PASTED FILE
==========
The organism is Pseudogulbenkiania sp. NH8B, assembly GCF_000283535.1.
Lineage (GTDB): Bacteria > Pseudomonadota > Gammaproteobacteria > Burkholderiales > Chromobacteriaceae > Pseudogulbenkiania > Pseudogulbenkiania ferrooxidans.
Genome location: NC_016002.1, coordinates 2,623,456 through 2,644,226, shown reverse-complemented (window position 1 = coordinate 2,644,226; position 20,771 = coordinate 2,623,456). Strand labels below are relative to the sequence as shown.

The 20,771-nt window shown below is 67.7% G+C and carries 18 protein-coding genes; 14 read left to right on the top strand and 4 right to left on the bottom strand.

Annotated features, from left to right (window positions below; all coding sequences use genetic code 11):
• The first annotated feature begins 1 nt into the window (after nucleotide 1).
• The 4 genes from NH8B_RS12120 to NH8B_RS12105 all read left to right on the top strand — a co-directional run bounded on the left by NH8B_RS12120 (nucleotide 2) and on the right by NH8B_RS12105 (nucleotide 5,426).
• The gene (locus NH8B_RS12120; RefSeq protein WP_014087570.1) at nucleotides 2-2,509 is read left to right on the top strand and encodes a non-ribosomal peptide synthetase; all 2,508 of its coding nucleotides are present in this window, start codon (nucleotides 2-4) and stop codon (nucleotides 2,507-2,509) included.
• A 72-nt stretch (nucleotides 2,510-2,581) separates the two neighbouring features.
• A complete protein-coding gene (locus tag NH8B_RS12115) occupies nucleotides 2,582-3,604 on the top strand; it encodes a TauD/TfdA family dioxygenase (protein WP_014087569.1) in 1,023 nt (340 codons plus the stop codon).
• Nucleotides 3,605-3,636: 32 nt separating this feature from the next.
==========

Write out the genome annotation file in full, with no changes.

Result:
The organism is Pseudogulbenkiania sp. NH8B, assembly GCF_000283535.1.
Lineage (GTDB): Bacteria > Pseudomonadota > Gammaproteobacteria > Burkholderiales > Chromobacteriaceae > Pseudogulbenkiania > Pseudogulbenkiania ferrooxidans.
Genome location: NC_016002.1, coordinates 2,623,456 through 2,644,226, shown reverse-complemented (window position 1 = coordinate 2,644,226; position 20,771 = coordinate 2,623,456). Strand labels below are relative to the sequence as shown.

The 20,771-nt window shown below is 67.7% G+C and carries 18 protein-coding genes; 14 read left to right on the top strand and 4 right to left on the bottom strand.

Annotated features, from left to right (window positions below; all coding sequences use genetic code 11):
• The first annotated feature begins 1 nt into the window (after nucleotide 1).
• The 4 genes from NH8B_RS12120 to NH8B_RS12105 all read left to right on the top strand — a co-directional run bounded on the left by NH8B_RS12120 (nucleotide 2) and on the right by NH8B_RS12105 (nucleotide 5,426).
• The gene (locus NH8B_RS12120; RefSeq protein WP_014087570.1) at nucleotides 2-2,509 is read left to right on the top strand and encodes a non-ribosomal peptide synthetase; all 2,508 of its coding nucleotides are present in this window, start codon (nucleotides 2-4) and stop codon (nucleotides 2,507-2,509) included.
• A 72-nt stretch (nucleotides 2,510-2,581) separates the two neighbouring features.
• A complete protein-coding gene (locus tag NH8B_RS12115) occupies nucleotides 2,582-3,604 on the top strand; it encodes a TauD/TfdA family dioxygenase (protein WP_014087569.1) in 1,023 nt (340 codons plus the stop codon).
• Nucleotides 3,605-3,636: 32 nt separating this feature from the next.